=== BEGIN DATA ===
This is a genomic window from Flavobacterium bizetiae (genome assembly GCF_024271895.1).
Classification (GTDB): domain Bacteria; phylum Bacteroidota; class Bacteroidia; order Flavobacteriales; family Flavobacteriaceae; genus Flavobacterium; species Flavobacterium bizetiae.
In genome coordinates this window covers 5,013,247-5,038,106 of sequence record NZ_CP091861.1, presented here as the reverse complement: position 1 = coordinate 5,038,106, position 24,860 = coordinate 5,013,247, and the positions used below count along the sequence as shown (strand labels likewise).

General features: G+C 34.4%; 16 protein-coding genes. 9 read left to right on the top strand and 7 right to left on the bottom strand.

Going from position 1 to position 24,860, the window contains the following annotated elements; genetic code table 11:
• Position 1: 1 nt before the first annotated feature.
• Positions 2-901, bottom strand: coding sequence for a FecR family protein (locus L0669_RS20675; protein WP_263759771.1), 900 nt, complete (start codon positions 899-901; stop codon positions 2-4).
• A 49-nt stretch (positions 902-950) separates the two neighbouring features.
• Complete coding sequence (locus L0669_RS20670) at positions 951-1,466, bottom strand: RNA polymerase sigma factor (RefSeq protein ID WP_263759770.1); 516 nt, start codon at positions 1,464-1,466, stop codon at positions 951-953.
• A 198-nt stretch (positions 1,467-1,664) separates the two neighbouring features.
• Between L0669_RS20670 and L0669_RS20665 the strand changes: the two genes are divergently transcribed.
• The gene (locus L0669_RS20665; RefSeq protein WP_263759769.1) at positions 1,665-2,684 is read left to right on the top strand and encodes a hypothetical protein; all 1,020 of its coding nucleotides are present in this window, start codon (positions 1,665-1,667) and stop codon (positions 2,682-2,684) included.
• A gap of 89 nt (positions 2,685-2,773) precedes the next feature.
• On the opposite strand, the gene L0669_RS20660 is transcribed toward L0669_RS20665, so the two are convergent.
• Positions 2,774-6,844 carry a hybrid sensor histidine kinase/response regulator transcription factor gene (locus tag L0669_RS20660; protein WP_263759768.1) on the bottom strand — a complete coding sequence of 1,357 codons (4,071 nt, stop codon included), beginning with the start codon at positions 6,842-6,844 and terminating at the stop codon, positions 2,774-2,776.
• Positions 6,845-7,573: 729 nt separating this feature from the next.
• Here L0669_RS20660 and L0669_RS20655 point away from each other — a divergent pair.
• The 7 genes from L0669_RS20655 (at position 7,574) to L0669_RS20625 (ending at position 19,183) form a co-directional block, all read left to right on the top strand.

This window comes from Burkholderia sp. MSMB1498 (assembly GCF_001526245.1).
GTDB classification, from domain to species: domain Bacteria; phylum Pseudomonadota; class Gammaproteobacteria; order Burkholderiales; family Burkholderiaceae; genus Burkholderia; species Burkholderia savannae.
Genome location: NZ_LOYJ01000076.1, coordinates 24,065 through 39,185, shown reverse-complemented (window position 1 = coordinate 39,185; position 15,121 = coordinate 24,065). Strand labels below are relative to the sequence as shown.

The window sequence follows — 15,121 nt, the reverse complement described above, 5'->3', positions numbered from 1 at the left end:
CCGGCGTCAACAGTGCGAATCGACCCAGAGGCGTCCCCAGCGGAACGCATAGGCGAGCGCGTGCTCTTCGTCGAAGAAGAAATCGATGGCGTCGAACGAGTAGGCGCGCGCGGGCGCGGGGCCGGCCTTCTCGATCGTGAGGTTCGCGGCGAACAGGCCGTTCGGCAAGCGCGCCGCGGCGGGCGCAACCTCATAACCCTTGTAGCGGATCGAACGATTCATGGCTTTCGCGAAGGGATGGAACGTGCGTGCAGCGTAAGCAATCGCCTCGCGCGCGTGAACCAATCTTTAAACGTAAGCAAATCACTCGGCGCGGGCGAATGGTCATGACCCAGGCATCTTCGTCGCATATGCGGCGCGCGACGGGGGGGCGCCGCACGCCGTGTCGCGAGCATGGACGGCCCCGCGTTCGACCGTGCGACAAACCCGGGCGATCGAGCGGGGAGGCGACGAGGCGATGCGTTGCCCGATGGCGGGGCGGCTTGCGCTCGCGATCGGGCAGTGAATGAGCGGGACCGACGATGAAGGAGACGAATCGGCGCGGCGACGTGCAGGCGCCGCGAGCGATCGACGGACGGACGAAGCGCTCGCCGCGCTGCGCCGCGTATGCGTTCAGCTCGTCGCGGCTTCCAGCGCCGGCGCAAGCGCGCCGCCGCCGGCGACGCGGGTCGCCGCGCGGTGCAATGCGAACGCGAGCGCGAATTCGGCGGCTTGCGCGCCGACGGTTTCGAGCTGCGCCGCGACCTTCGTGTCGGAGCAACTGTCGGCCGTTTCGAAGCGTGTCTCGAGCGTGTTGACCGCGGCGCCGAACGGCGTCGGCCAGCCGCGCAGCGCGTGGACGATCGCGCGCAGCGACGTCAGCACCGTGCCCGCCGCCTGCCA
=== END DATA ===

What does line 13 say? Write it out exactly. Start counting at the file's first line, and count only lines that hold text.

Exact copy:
• A gap of 89 nt (positions 2,685-2,773) precedes the next feature.